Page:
Republican attorney general Chris Carr secured his first election victory and a full four-year term on Tuesday, narrowly defeating Democrat Charlie Bailey.
Carr garnered 51.42 percent of the vote to Bailey’s 48.58 percent, a difference of nearly 110,000 votes out of about 3.8 million cast, according to the website of Georgia Secretary of State Brian Kemp, updated at 1:33 p.m. Wednesday.
In an interview late Wednesday morning, Carr declined to comment on the margin, stating simply, “I cannot be more honored to receive the support of nearly two million Georgians. I am so appreciative of that, don’t take that lightly and look forward to earning the trust of all of our state citizens.”
For his part, Bailey said he was pleased with the strong Democratic showing and coming within just a few percentage points of his opponent.
“I’m proud of what we’ve done in 8.5 months,” he said in an interview Wednesday afternoon.
He added: “This was a historic election in Georgia, and [Carr] is credited with winning a tough race.”
In 2016, Gov. Nathan Deal appointed Carr AG after Sam Olens resigned. Carr was previously Deal’s commissioner of economic development and chief of staff for U.S. Sen. Johnny Isakson, R-Georgia.
Carr’s lack of criminal justice litigation experience prior to 2016 was a main point of attack on the part of Bailey, the former senior prosecutor with the Fulton County district attorney’s gang unit who said that, if elected, he would form an organized crime division and gang division to coordinate law enforcement efforts statewide.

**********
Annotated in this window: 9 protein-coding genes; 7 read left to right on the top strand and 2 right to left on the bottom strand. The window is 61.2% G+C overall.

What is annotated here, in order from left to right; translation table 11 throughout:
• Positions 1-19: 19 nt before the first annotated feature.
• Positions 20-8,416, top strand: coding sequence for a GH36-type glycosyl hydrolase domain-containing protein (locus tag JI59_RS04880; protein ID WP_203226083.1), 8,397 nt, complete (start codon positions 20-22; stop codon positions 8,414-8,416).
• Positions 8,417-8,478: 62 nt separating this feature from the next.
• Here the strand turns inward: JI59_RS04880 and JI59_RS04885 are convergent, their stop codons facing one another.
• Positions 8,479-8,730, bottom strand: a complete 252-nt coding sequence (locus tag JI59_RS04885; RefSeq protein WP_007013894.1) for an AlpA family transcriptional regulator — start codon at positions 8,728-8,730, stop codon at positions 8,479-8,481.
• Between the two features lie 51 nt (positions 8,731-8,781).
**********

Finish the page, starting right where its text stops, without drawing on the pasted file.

“We made the race about what we said was important and because there needed to be action on those things,” Bailey said of matters such as organized crime, gang violence and the opioid crisis. “And the fact that the race turned out to be about those things shows that that was what Georgia wanted.”
Carr said that, going forward, his office will continue to concentrate its efforts in the areas of human trafficking, cybercrime, opioid abuse, criminal gang activities and the protection of older and at-risk adults. It also, he added, will examine “the other issues in which our office can play a coordination role, policy role, legal role and educational role to protect the interests of the people of our state.”
Bailey said he is not sure yet where he will end up but added that “whatever I end up doing, it will be a role where I’m going to do my best to protect people and get them justice.”